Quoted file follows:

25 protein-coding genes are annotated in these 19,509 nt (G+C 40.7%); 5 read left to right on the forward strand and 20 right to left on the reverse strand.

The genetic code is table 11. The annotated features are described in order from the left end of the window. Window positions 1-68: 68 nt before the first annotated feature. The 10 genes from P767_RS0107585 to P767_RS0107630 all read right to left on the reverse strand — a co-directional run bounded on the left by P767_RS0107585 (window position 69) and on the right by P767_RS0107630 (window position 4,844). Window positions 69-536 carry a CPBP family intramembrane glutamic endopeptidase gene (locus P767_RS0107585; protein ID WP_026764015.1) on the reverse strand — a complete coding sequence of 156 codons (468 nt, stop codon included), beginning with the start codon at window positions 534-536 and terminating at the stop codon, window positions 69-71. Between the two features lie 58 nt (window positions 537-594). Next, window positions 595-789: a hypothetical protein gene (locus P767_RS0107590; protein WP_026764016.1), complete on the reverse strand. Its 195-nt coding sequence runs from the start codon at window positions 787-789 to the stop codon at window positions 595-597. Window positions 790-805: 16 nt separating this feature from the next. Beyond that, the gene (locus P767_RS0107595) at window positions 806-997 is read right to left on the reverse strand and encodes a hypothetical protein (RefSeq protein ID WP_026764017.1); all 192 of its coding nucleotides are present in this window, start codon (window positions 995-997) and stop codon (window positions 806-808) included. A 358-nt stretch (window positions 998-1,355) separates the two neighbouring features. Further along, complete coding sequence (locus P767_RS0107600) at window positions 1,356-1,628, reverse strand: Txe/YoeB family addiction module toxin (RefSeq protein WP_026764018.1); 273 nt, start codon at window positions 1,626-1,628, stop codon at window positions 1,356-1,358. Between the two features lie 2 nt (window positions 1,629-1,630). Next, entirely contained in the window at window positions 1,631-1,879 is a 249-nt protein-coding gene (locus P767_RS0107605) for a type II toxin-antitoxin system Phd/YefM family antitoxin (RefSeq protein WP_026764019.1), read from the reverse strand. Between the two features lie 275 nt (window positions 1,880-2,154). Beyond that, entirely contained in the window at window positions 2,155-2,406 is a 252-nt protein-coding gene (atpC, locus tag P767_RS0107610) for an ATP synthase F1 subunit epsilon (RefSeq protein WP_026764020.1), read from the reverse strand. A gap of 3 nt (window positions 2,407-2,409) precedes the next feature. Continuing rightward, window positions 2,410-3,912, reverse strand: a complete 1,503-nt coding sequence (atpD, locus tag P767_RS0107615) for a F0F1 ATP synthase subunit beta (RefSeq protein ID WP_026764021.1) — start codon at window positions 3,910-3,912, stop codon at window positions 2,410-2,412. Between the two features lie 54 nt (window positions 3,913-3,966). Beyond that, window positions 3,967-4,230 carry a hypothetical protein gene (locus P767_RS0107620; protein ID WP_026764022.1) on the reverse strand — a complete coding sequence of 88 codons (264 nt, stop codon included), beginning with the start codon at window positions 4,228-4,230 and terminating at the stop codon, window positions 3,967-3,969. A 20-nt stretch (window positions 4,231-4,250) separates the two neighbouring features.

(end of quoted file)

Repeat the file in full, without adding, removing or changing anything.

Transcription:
25 protein-coding genes are annotated in these 19,509 nt (G+C 40.7%); 5 read left to right on the forward strand and 20 right to left on the reverse strand.

The genetic code is table 11. The annotated features are described in order from the left end of the window. Window positions 1-68: 68 nt before the first annotated feature. The 10 genes from P767_RS0107585 to P767_RS0107630 all read right to left on the reverse strand — a co-directional run bounded on the left by P767_RS0107585 (window position 69) and on the right by P767_RS0107630 (window position 4,844). Window positions 69-536 carry a CPBP family intramembrane glutamic endopeptidase gene (locus P767_RS0107585; protein ID WP_026764015.1) on the reverse strand — a complete coding sequence of 156 codons (468 nt, stop codon included), beginning with the start codon at window positions 534-536 and terminating at the stop codon, window positions 69-71. Between the two features lie 58 nt (window positions 537-594). Next, window positions 595-789: a hypothetical protein gene (locus P767_RS0107590; protein WP_026764016.1), complete on the reverse strand. Its 195-nt coding sequence runs from the start codon at window positions 787-789 to the stop codon at window positions 595-597. Window positions 790-805: 16 nt separating this feature from the next. Beyond that, the gene (locus P767_RS0107595) at window positions 806-997 is read right to left on the reverse strand and encodes a hypothetical protein (RefSeq protein ID WP_026764017.1); all 192 of its coding nucleotides are present in this window, start codon (window positions 995-997) and stop codon (window positions 806-808) included. A 358-nt stretch (window positions 998-1,355) separates the two neighbouring features. Further along, complete coding sequence (locus P767_RS0107600) at window positions 1,356-1,628, reverse strand: Txe/YoeB family addiction module toxin (RefSeq protein WP_026764018.1); 273 nt, start codon at window positions 1,626-1,628, stop codon at window positions 1,356-1,358. Between the two features lie 2 nt (window positions 1,629-1,630). Next, entirely contained in the window at window positions 1,631-1,879 is a 249-nt protein-coding gene (locus P767_RS0107605) for a type II toxin-antitoxin system Phd/YefM family antitoxin (RefSeq protein WP_026764019.1), read from the reverse strand. Between the two features lie 275 nt (window positions 1,880-2,154). Beyond that, entirely contained in the window at window positions 2,155-2,406 is a 252-nt protein-coding gene (atpC, locus tag P767_RS0107610) for an ATP synthase F1 subunit epsilon (RefSeq protein WP_026764020.1), read from the reverse strand. A gap of 3 nt (window positions 2,407-2,409) precedes the next feature. Continuing rightward, window positions 2,410-3,912, reverse strand: a complete 1,503-nt coding sequence (atpD, locus tag P767_RS0107615) for a F0F1 ATP synthase subunit beta (RefSeq protein ID WP_026764021.1) — start codon at window positions 3,910-3,912, stop codon at window positions 2,410-2,412. Between the two features lie 54 nt (window positions 3,913-3,966). Beyond that, window positions 3,967-4,230 carry a hypothetical protein gene (locus P767_RS0107620; protein ID WP_026764022.1) on the reverse strand — a complete coding sequence of 88 codons (264 nt, stop codon included), beginning with the start codon at window positions 4,228-4,230 and terminating at the stop codon, window positions 3,967-3,969. A 20-nt stretch (window positions 4,231-4,250) separates the two neighbouring features.